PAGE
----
Since Scully is trapped, Lyda takes a moment to offer her thoughts on what makes Scully tick. Lyda assesses that Scully achieves intimacy through co-dependency and her only joy in life is proving Mulder wrong. The session ends abruptly as Maurice walks through the previously bricked-over door. Waving her gun, Scully herds the ghosts into a corner of the library and demands that they put their hands up. Lyda shoots her arms skyward, which causes her robe to open and reveals an enormous hole in the middle of her stomach. Maurice politely removes his hat and Scully stares through a three-inch wound in his bald head. These images are too much for the usually-staid Scully, and she faints.

With Scully passed out on the floor and Mulder trapped in a different room, Maurice and Lyda reminisce about the good old days. Over the last 80 years there have been three double-murders in the house, all occurring on Christmas Eve, but the glory days appear to be over. It's been years since the ghostly couple successfully committed a double-homicide and they fear that their reputations are slipping. Fortunately they have Mulder and Scully at their disposal, so they launch a plan that will culminate with the two agents killing one another.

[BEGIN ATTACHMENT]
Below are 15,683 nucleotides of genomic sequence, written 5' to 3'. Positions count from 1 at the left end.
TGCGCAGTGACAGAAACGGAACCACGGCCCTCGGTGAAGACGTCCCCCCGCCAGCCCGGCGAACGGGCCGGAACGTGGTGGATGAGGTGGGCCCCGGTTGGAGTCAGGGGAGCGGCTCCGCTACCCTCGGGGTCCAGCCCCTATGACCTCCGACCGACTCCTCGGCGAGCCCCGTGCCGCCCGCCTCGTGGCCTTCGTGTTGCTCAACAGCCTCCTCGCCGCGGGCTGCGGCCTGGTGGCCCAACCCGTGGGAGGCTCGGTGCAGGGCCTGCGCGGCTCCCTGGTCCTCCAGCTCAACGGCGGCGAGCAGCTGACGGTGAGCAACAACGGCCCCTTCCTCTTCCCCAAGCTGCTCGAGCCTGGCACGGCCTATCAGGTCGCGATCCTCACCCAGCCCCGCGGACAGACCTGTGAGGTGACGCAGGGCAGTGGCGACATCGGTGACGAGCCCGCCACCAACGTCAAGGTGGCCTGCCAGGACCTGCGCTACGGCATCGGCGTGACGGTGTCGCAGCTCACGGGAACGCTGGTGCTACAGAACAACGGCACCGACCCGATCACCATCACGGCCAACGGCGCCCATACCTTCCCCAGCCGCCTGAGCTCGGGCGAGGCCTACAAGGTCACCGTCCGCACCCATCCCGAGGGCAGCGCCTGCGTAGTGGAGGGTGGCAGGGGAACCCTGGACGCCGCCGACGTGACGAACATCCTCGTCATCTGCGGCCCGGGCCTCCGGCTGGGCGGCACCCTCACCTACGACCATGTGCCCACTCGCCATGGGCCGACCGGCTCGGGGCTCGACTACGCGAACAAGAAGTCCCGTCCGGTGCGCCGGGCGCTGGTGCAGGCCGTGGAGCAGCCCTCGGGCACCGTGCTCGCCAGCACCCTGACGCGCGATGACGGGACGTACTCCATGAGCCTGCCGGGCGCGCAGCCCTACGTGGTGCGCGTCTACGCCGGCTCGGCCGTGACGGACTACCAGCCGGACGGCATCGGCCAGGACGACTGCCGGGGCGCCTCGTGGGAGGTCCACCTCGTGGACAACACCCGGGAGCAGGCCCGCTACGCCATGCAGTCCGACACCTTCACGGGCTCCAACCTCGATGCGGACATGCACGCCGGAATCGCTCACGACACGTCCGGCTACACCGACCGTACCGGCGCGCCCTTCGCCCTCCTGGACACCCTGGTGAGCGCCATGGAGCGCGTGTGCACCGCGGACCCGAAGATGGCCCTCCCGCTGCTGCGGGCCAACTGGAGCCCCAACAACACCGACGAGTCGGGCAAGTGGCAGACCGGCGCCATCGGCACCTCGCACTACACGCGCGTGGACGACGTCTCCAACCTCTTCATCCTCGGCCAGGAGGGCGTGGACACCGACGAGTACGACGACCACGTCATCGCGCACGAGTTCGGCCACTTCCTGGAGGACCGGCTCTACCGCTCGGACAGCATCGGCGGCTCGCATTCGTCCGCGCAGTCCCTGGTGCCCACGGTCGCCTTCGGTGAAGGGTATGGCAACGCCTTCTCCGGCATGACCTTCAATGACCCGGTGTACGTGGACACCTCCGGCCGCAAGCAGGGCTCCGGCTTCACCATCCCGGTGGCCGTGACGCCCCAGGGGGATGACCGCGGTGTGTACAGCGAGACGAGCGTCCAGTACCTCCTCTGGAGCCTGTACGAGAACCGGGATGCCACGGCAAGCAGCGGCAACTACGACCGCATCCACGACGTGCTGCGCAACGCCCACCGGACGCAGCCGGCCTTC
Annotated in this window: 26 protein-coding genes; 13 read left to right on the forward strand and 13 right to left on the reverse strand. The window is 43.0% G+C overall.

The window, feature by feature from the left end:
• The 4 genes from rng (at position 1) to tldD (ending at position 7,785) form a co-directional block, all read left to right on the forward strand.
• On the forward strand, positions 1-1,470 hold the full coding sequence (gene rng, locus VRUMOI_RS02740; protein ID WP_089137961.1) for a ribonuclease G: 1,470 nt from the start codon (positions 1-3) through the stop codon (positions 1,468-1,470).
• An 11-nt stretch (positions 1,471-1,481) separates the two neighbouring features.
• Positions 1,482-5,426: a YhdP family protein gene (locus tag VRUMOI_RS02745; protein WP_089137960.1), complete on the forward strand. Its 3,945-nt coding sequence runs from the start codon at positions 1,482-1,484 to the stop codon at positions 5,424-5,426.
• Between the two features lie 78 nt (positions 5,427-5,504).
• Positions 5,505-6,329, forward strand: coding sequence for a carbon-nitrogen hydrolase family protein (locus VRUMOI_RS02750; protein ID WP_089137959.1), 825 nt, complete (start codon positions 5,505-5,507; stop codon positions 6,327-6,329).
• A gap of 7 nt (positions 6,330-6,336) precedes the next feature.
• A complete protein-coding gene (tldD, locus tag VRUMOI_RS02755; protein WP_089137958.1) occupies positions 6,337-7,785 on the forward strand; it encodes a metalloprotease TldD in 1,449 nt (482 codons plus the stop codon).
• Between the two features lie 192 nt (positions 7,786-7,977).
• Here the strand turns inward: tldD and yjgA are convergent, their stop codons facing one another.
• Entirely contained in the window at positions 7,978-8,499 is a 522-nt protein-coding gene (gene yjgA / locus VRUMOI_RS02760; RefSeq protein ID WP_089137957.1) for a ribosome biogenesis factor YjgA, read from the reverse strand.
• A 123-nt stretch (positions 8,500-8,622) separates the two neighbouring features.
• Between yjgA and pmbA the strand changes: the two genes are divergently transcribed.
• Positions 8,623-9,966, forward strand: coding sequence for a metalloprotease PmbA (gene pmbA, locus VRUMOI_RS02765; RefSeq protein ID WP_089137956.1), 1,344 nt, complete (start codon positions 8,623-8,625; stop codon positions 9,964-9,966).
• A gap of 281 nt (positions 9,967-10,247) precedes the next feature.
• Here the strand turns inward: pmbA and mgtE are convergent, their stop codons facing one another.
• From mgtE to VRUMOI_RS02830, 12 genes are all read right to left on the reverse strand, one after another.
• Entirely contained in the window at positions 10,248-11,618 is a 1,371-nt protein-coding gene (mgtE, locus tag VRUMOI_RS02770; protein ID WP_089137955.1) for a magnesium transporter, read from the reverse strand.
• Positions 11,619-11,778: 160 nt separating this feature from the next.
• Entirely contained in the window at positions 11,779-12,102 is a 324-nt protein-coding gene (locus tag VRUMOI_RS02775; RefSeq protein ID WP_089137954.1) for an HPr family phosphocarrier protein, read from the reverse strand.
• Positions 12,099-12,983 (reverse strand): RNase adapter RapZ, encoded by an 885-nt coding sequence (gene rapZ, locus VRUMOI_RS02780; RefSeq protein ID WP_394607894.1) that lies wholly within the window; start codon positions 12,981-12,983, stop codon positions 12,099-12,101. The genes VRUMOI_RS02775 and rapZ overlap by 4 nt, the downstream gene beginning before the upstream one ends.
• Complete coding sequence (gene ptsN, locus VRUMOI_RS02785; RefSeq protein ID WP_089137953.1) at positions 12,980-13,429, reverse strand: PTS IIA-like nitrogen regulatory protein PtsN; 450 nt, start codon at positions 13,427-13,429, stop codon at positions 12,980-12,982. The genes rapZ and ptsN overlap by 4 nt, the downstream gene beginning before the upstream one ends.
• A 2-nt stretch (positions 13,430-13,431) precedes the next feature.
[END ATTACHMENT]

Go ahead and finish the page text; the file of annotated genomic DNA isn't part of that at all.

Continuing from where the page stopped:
The plan is set in motion by Lyda. She finds Mulder in the locked library, searching for a way out. Mulder realizes the woman blocking his path is Lyda, so he forgets about escaping and instead asks her about the suicide pact. Lyda plants herself in front of a large bookshelf and performs ghostly trickery in search of a certain book. She plucks one from the shelf and we see that it's titled "The Ghosts Who Stole Christmas." Settling into a comfortable chair in front of the fireplace, she warns Mulder that suicide pacts rarely have a happy ending. She's assuming that Mulder has lured Scully to the house so they can embark on a similar trip into eternity. Mulder discovers that Lyda and Maurice's original pact didn't work out the way it was supposed to -- instead of a double-suicide it became a murder suicide. If history is going to repeat itself that means that either Mulder will shoot Scully or Scully will off Mulder. Lyda drops a gun in Mulder's hand before vanishing.